The most significant weapon in the 14th century was the longbow. Bows and arrows had been used for thousands of years, but the first record of longbows being employed in warfare was in South Wales during the 12th century. William de Braose, an English knight fighting the Welsh in 1188, reported that an arrow had penetrated his chain mail and clothing, passed through his thigh and saddle and finally entered his horse. The English now realised that even heavily mail-clad knights were not safe from the power of the longbow.

This powerful new weapon was soon adopted by the English army. Unlike previous bows, the longbow was longer than the man who used it. Depending on the size of the archer, the longbow could be over 1.85 metres (6 feet) long. Another feature of the longbow was that the string was pulled back to the ear rather than to the front of the chest. This increased both the range and power of the arrow. As well as penetrating armour, the longbow arrow could hit a target 320 metres (350 yards) away. Accurate archers could therefore kill enemy soldiers before they were in a position to attack.

When the longbowmen entered the battlefield, they usually carried several sheaths holding 24 arrows. The arrowheads were made of iron and were about 5 centimetres (2 inches) long. The sheath would contain a variety of arrows of different lengths, weights and feathers. The arrow selected by the archer depended on on the weather conditions and the distance of the intended victim. If longbowmen were captured, their opponents would cut off their thumbs and the first two fingers on the right hand to ensure that they never used a longbow again.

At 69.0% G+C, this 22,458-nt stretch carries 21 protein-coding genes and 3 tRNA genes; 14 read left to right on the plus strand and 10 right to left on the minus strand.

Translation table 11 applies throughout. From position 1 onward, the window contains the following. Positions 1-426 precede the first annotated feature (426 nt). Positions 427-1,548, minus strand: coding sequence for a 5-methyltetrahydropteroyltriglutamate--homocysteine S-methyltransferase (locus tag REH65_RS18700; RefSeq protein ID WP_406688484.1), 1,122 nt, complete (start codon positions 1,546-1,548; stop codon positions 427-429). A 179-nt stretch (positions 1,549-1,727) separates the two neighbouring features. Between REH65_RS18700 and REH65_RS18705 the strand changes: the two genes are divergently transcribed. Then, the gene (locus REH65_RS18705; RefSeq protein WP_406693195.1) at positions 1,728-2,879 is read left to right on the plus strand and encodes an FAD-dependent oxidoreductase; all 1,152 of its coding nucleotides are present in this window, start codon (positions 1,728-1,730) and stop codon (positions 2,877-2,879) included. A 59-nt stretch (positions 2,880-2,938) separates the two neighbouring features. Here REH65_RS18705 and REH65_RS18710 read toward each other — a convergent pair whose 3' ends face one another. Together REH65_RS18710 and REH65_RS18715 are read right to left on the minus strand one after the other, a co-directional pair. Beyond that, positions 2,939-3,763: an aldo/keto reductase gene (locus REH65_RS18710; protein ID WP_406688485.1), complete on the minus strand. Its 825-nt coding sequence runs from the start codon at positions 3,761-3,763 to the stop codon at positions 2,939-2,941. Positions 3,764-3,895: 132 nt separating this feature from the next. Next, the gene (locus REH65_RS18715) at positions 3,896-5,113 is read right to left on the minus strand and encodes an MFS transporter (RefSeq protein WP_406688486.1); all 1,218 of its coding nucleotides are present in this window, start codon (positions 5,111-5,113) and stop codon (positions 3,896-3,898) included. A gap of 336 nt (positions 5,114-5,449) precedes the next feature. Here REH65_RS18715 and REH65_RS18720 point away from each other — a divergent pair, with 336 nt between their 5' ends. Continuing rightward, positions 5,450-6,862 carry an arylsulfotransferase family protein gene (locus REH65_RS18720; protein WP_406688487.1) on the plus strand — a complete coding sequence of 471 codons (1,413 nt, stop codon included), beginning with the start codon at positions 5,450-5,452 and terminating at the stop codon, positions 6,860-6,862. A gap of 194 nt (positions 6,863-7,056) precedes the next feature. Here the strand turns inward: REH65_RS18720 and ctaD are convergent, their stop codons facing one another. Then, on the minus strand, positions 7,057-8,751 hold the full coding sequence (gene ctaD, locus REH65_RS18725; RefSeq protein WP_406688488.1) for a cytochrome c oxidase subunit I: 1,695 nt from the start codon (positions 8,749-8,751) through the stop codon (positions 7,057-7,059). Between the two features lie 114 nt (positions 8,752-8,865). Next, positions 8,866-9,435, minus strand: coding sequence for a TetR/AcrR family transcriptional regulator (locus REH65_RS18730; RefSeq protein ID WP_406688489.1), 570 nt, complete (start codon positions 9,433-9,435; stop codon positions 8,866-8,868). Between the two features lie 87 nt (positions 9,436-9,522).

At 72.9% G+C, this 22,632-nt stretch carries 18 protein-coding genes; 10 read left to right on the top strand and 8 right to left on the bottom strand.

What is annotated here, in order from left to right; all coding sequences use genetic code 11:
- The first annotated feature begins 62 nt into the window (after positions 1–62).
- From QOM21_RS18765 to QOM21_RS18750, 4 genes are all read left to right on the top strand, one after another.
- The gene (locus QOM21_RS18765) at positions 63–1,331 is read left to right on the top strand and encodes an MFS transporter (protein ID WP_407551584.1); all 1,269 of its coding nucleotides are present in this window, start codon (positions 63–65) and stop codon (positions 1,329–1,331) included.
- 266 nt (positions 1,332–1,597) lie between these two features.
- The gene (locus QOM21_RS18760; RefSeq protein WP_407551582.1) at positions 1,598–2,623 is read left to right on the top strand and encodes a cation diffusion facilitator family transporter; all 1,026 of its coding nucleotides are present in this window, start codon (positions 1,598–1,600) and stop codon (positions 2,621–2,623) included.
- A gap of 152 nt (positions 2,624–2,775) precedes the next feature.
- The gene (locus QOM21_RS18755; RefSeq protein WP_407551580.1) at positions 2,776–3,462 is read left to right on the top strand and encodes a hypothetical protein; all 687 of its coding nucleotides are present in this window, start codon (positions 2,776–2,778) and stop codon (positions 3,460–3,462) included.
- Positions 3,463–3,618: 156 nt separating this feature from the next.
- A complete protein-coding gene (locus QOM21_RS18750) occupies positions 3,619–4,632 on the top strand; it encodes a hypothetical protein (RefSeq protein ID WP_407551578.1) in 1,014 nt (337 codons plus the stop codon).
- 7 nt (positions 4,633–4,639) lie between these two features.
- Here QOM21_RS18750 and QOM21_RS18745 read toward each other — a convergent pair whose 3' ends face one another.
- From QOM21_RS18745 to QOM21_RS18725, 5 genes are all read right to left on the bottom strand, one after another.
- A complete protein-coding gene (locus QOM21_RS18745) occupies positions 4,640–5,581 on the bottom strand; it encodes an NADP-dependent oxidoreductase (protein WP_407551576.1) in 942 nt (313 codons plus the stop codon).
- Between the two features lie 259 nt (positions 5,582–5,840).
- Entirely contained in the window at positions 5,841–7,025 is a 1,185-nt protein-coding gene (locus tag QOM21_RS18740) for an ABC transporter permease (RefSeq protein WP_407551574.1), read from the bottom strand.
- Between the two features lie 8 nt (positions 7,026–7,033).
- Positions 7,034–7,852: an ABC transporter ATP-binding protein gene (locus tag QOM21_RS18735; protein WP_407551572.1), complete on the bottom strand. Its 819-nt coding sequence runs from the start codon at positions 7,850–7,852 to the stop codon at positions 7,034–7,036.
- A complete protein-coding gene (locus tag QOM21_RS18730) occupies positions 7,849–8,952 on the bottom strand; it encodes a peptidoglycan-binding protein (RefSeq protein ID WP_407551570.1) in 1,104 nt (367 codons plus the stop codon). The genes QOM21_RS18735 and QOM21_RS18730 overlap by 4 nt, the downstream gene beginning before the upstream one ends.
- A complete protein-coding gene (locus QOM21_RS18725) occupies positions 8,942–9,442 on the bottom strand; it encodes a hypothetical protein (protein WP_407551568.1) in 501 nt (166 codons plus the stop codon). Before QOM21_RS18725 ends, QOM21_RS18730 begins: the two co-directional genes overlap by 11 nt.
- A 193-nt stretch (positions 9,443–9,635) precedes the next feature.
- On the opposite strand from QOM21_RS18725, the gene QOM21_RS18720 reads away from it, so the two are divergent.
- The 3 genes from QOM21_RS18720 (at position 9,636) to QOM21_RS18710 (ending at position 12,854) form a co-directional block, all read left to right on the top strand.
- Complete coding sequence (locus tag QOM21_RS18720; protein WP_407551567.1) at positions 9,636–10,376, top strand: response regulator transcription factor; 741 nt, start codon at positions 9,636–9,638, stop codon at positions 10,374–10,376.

Lomgbowmen practising at the butts, Geoffrey Luttrell Psalter (1325)
Lomgbowmen practising at the butts, Geoffrey Luttrell Psalter (1325)

In an attempt to make the English the best longbowmen in the world, a law was passed ordering all men earning less that 100 pence a year to own a longbow. Every village had to arrange for a space to be set aside for men to practise using their longbows.

It was especially important for boys to take up archery at a young age. It was believed that to obtain the necessary rhythm of "laying the body into the bow" the body needed to be young and flexible. It was said that when a young man could hit a squirrel at 100 paces he was ready to join the king's army. In 1314, Edward II became concerned by reports that young people were more interested in playing a new game called football than practising archery. King Edward's answer to this problem was to ban football in England.

It has been claimed that drawing the bowstring back to your cheek bone is equivalent to lifting a 100lb block of concrete with two fingers. To cultivate the special back and shoulder muscles needed it would have been necessary to medieval peasants to have trained from a very young age. This had long-term consequences for the longbowmen. For example, the skeleton of an archer found in the wreck of the Mary Rose showed he had thicker bones in his right arm than his left and a deformed right shoulder from drawing the bow. Other evidence suggests that using such a high-tension weapon often left longbowmen with physical deformities.